Besides potatoes, we almost always have matoke in our house. Every weekend, my dad collects a package form Maragoli delivering traditional veggies such as kunde, mto and mrenda, fresh peas and beans and almost always, matoke. The matoke are usually wrapped in some banana leaves to preserve their freshness. They are usually a bit dewy by the time they get to Nairobi but beaming with the bountifulness and greenness of the emerald rolling Maragoli hills.
Because we have a constant supply of one ingredient means we have to create different ways of making one thing. One of one of the most mellow matoke recipes is my garlic and cumin matoke. It is so easy and unleashes one hell of a party on your taste buds. #MUSTTRY
COOK TIME: 30 MINUTES SERVES:2
9 Matoke, peeled and sliced
2 tomatoes, grated
5 garlic cloves, minced
1 red onion, finely diced
1 teaspoon of tomato paste
1/2 a teaspoon of ground cumin
1/2 a teaspoon of white pepper
Salt to taste
In a sufuria, heat up some vegetable oil and add the onion and the minced garlic.Let this simmer until it is fragrant and slightly brown (Key word: slight)
Add the tomatoes, tomato paste and the spices. Add some hot water to this and let this simmer down for about 5-8 minutes.
Add the chopped matoke and mix them in. Add 1/2 a cup of hot water and cover with a lid. Let this cook for about 15-20 minutes. Test with a fork and once the matoke are completely soft and have turned yellow, they are ready.
Serve and garnish.
This savory dish is as welcoming to the eyes as it is to the tongue. The taste of the cumin is the most prominent and it being one of my best spices, this was a feast.
My garlic and cumin matoke would also be absolutely comforting to have during a rainy day in due to its soft, alsmost silky feel.
Whoever said healthy food has to taste boring needs to spend just a week with me and I will change their ming=d for sure! I hope you gove my garlic and cumin matoke a try. :))
Sending good vibes your way
Download the full recipe here:
I want to go to Maragoli now… I feel sad at times that the furthest i have been is Naivasha… When i will be in Western I will sure holla. Plus, the matoke looks so sweet!
We should go on a foodie adventure to Maragoli! Every fresh ingredient is there, we would have a ball! LOL! As for this recipe, you have to try it coz you will enjoy it :))
I have just discovered your blog n am really enjoying. You are teaching me to make my everyday foods differently n this is exciting n tasty. THANK YOU for sharing
Karibu sana to the family! I am thrilled to know that my recipes have added value to your life. It is always a pleasure to share :))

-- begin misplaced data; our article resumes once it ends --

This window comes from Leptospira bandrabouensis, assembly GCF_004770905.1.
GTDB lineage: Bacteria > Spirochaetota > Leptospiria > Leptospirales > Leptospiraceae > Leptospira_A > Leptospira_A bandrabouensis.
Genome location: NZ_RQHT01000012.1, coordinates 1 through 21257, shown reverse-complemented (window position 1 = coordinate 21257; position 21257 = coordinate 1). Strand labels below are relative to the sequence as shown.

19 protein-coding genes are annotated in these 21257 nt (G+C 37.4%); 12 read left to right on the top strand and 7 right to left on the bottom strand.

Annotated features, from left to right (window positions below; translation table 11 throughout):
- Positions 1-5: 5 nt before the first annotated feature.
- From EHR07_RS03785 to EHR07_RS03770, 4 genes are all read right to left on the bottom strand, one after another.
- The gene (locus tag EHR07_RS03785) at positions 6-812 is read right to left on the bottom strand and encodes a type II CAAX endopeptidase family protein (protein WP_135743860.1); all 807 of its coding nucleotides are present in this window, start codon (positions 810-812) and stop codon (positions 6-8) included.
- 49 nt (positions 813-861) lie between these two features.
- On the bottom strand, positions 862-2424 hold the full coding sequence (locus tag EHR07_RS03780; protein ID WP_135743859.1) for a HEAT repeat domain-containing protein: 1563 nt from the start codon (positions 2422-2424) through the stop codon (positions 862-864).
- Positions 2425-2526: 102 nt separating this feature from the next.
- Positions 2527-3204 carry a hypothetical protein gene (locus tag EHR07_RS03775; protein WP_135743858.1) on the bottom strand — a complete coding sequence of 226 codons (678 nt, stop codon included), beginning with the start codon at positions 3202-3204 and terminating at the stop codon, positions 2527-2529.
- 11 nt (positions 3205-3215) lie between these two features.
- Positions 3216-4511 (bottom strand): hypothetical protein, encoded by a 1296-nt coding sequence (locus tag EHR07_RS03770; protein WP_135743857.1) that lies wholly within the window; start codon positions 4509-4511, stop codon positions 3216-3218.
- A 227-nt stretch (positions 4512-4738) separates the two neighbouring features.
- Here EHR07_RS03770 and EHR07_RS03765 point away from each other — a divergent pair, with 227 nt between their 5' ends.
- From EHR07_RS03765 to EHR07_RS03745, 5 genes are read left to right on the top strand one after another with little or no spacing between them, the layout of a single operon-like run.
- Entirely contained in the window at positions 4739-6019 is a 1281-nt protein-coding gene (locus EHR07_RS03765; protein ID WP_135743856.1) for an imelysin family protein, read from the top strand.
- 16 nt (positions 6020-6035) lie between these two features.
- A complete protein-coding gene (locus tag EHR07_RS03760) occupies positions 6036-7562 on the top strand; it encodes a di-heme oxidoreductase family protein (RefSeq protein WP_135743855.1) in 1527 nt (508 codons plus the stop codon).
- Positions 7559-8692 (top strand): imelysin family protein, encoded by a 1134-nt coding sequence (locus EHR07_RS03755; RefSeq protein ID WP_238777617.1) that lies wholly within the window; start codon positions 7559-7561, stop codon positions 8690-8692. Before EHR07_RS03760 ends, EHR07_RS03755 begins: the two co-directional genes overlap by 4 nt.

Great recipes as always Kaluhi, my question is what do you do to prevent the matoke from turning black once they are peeled?
About your question, always remove every single bit of the green peel. Do not leave even a single bit. Than after peeling, put your matoke in water up until the time you add them to your sufuria. If you leave them in the air, they oxidize hence the darkening.
I love your recipes Kaluhi. Every time l want to try something new, l first refer to your blog as it is authentically Kenyan 🙂 and easy to follow steps.
It means the world that you hold my work in such high regard Sue! This just shows I am doing this right. Thank you and I hope you enjoy every single recipe you try out :)))))))
Goodness am so excited to find your blog while searching on recipes. Question for the plantains should I use the green plantains or the ripe yellow plantains?
And if it’s the green once do I need to boil them first before frying them?
Welcome to the KK fam <3
For this recipe I used Matoke, not plantain. Yes, they are different though they are in the same family. You MUST use them when they are green. Ripe ones will give you a totally different result.
Then, I never boil mine. I allow them to cook in the stew so that they absorb all the flavors. If you prefer, you can boil yours prior, but personally I feel that deprives them of absorbing the flavors of the stew leaving them quite bland. The pictures show exactly that. Plus, do not fry them, stew them or else you will change the recipe entirely love.
Aa madam you want to tell me matoke and plantains are not the same thing? I have died you learn something everyday. I don’t think I can find matoke here but they do have green plantains, I will definitely try this recipe this weekend. Thanks alot
I also thought they were the same thing.. trust me, I was as shocked as you are. Hope all turns out well with this recipe
Your recipes are amazing!!! Hoping to try the Matoke recipe tonight 🙂
I am so thrilled you enjoyed this ::))) Cheers to many many more
Ever since i discovered your blog i have been trying a new recipe every day. My husband loves the culinary journey i take him on every evening thanks to your easy and super tasty recipes. This matoke rocked.
Thank you so so soooooo much for your feedback! And I am even more thrilled that your hubby is enjoying the fruits of your labor. Cheers to many more!
Just found your blog and I like like…..it. Can’t wait to try out the recipes, especially the matoke. Keep up the good work.
You have chosen such a nice one to start with!! Hope you love it <3